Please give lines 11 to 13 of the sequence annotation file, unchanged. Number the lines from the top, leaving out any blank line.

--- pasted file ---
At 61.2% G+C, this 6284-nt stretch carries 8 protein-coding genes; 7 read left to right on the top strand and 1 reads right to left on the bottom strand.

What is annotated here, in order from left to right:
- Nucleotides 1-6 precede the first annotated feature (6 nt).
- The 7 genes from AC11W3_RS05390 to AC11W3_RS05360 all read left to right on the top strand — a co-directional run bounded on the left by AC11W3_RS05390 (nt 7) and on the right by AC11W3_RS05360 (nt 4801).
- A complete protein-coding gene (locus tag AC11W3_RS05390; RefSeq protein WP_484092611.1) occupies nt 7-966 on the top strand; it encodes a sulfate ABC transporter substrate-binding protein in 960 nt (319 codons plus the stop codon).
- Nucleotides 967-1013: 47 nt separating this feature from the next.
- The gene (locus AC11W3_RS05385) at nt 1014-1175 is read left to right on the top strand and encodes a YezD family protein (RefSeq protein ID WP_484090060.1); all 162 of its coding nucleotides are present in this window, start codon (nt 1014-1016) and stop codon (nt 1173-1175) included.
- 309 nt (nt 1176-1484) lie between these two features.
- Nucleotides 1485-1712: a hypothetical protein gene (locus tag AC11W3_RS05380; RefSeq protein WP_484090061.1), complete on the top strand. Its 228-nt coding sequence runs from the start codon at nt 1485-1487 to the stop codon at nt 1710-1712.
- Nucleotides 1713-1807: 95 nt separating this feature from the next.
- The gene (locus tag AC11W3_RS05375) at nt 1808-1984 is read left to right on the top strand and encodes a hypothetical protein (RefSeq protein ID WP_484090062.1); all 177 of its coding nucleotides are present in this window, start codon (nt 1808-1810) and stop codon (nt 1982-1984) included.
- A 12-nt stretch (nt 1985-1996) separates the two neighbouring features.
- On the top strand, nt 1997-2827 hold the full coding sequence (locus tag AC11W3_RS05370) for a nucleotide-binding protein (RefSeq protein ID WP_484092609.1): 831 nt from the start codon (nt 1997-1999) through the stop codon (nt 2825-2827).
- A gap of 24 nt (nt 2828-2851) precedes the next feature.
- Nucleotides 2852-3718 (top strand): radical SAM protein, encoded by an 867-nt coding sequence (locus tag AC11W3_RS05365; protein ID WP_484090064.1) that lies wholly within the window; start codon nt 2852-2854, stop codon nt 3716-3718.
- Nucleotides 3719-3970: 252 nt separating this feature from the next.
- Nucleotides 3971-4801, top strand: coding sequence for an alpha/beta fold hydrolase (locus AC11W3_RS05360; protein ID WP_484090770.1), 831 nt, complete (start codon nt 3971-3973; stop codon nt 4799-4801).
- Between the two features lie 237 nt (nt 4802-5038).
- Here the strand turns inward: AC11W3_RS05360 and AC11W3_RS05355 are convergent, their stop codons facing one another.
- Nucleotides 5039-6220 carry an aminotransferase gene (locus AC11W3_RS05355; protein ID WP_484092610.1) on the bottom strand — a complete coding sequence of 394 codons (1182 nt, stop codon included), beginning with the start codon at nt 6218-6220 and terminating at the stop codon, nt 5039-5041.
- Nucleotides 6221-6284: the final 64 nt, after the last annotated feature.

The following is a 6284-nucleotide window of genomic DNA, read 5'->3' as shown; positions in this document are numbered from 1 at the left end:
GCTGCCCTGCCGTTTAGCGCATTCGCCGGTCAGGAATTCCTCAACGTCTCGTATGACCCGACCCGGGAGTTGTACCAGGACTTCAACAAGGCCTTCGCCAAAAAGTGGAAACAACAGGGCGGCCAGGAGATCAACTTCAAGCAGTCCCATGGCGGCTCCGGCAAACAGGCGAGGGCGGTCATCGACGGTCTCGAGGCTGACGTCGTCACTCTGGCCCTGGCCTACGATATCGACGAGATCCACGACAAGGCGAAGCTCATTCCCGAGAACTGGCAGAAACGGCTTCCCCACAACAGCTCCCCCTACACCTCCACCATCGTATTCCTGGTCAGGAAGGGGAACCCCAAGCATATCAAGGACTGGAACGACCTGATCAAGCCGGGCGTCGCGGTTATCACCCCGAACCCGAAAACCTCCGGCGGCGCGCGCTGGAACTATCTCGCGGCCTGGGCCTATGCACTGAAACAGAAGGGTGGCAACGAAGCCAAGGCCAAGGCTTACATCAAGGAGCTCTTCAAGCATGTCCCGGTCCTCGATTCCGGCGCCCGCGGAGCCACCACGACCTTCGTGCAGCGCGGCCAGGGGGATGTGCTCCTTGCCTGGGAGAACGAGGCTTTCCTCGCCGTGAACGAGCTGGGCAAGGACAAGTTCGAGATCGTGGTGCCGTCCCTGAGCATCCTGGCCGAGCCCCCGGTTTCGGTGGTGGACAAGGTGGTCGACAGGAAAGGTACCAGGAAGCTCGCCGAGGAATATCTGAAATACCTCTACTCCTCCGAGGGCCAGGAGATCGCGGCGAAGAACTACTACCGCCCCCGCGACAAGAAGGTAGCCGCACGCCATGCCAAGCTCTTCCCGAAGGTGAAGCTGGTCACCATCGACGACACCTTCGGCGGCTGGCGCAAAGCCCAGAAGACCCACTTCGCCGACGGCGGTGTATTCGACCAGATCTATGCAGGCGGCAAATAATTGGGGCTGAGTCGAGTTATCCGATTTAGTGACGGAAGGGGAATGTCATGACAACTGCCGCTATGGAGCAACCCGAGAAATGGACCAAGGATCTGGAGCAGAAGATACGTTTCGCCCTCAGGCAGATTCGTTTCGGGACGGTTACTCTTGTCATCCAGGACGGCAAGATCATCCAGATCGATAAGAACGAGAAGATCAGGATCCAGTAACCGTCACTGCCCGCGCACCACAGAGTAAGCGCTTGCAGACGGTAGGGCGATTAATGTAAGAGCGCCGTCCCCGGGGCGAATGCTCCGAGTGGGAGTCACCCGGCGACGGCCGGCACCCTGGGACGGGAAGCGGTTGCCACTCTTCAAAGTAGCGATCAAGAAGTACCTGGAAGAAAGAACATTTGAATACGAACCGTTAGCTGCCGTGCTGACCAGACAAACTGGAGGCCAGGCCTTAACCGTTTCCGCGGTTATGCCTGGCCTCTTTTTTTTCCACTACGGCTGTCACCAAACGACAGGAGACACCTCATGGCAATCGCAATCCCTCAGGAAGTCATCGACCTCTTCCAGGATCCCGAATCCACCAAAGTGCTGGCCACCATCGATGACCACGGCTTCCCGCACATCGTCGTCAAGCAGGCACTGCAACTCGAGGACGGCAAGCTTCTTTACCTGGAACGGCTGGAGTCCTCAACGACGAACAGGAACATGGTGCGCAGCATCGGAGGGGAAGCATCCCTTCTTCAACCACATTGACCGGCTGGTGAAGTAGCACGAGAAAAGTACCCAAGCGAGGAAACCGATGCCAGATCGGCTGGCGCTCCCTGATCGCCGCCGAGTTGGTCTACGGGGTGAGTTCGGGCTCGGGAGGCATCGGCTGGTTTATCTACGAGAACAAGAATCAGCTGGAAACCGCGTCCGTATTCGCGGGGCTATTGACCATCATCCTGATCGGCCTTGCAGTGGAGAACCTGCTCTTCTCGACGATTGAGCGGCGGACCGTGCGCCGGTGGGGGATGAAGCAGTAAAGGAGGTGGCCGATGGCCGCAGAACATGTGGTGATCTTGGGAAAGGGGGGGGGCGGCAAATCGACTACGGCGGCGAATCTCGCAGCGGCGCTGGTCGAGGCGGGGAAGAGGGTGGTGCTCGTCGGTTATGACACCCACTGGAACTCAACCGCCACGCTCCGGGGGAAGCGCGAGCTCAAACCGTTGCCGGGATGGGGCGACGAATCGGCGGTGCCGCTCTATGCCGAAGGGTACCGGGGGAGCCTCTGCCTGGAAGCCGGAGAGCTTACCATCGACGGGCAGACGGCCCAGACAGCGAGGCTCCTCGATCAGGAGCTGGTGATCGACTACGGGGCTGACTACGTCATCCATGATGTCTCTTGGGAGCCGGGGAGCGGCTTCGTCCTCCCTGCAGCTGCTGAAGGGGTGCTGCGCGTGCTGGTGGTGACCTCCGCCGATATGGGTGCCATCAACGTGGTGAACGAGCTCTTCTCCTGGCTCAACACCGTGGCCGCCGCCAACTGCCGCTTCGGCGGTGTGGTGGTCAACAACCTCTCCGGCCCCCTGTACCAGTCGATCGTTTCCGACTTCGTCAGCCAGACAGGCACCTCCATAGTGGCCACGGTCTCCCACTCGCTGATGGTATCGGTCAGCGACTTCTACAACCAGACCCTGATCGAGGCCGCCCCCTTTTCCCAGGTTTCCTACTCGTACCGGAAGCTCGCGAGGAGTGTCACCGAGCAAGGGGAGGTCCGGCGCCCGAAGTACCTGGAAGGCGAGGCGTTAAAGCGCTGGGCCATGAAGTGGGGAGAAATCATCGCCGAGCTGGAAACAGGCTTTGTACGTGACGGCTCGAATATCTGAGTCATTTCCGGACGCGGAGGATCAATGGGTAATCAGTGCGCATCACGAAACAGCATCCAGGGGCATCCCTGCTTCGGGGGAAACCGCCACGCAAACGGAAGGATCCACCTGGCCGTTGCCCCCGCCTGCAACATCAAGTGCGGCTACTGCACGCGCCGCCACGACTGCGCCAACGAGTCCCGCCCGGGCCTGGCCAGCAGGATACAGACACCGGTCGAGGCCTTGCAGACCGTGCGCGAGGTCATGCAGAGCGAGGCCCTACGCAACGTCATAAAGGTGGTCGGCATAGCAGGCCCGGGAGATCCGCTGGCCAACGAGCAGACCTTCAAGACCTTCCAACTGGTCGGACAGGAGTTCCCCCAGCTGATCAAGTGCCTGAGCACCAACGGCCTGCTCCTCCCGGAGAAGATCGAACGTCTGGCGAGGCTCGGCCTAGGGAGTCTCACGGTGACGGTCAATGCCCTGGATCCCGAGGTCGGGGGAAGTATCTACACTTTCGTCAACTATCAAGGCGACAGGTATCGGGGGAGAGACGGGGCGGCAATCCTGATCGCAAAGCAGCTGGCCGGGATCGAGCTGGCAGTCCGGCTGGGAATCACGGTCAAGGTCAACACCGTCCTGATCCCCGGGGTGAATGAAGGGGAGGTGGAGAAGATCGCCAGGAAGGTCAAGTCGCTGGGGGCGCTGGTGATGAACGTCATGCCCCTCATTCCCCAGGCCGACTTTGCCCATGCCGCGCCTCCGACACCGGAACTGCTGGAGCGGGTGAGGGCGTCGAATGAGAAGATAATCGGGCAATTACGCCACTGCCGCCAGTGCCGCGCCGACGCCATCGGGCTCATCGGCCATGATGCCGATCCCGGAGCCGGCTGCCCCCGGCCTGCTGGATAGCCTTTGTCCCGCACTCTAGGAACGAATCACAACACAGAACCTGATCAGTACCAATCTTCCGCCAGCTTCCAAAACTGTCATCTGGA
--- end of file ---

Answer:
- The gene (locus tag AC11W3_RS05375) at nt 1808-1984 is read left to right on the top strand and encodes a hypothetical protein (RefSeq protein ID WP_484090062.1); all 177 of its coding nucleotides are present in this window, start codon (nt 1808-1810) and stop codon (nt 1982-1984) included.
- A 12-nt stretch (nt 1985-1996) separates the two neighbouring features.
- On the top strand, nt 1997-2827 hold the full coding sequence (locus tag AC11W3_RS05370) for a nucleotide-binding protein (RefSeq protein ID WP_484092609.1): 831 nt from the start codon (nt 1997-1999) through the stop codon (nt 2825-2827).